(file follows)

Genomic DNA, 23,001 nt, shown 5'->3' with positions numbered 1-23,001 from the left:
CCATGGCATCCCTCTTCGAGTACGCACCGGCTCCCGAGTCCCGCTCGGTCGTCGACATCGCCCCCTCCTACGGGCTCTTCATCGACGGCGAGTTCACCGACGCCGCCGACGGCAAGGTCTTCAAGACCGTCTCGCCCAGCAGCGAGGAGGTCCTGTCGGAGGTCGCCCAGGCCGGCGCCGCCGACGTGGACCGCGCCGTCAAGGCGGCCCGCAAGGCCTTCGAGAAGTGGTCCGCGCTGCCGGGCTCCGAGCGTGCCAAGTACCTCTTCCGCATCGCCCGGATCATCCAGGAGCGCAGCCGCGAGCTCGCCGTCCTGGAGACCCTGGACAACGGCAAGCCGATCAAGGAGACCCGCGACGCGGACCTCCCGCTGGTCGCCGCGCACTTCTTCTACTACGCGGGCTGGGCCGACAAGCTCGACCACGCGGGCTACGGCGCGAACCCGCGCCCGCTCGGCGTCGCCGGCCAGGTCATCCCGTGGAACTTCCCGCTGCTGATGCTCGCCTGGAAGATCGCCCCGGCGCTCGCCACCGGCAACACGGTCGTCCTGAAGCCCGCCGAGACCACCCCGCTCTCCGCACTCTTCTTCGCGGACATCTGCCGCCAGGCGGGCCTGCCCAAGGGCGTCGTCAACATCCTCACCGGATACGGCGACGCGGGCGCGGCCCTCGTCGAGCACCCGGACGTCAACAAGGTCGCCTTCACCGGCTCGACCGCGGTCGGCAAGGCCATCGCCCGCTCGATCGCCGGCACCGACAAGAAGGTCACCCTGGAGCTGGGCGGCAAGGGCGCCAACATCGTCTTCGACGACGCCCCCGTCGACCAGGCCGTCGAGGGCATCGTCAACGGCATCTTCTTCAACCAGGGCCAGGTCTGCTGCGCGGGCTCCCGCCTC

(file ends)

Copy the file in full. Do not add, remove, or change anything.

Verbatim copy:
Genomic DNA, 23,001 nt, shown 5'->3' with positions numbered 1-23,001 from the left:
CCATGGCATCCCTCTTCGAGTACGCACCGGCTCCCGAGTCCCGCTCGGTCGTCGACATCGCCCCCTCCTACGGGCTCTTCATCGACGGCGAGTTCACCGACGCCGCCGACGGCAAGGTCTTCAAGACCGTCTCGCCCAGCAGCGAGGAGGTCCTGTCGGAGGTCGCCCAGGCCGGCGCCGCCGACGTGGACCGCGCCGTCAAGGCGGCCCGCAAGGCCTTCGAGAAGTGGTCCGCGCTGCCGGGCTCCGAGCGTGCCAAGTACCTCTTCCGCATCGCCCGGATCATCCAGGAGCGCAGCCGCGAGCTCGCCGTCCTGGAGACCCTGGACAACGGCAAGCCGATCAAGGAGACCCGCGACGCGGACCTCCCGCTGGTCGCCGCGCACTTCTTCTACTACGCGGGCTGGGCCGACAAGCTCGACCACGCGGGCTACGGCGCGAACCCGCGCCCGCTCGGCGTCGCCGGCCAGGTCATCCCGTGGAACTTCCCGCTGCTGATGCTCGCCTGGAAGATCGCCCCGGCGCTCGCCACCGGCAACACGGTCGTCCTGAAGCCCGCCGAGACCACCCCGCTCTCCGCACTCTTCTTCGCGGACATCTGCCGCCAGGCGGGCCTGCCCAAGGGCGTCGTCAACATCCTCACCGGATACGGCGACGCGGGCGCGGCCCTCGTCGAGCACCCGGACGTCAACAAGGTCGCCTTCACCGGCTCGACCGCGGTCGGCAAGGCCATCGCCCGCTCGATCGCCGGCACCGACAAGAAGGTCACCCTGGAGCTGGGCGGCAAGGGCGCCAACATCGTCTTCGACGACGCCCCCGTCGACCAGGCCGTCGAGGGCATCGTCAACGGCATCTTCTTCAACCAGGGCCAGGTCTGCTGCGCGGGCTCCCGCCTC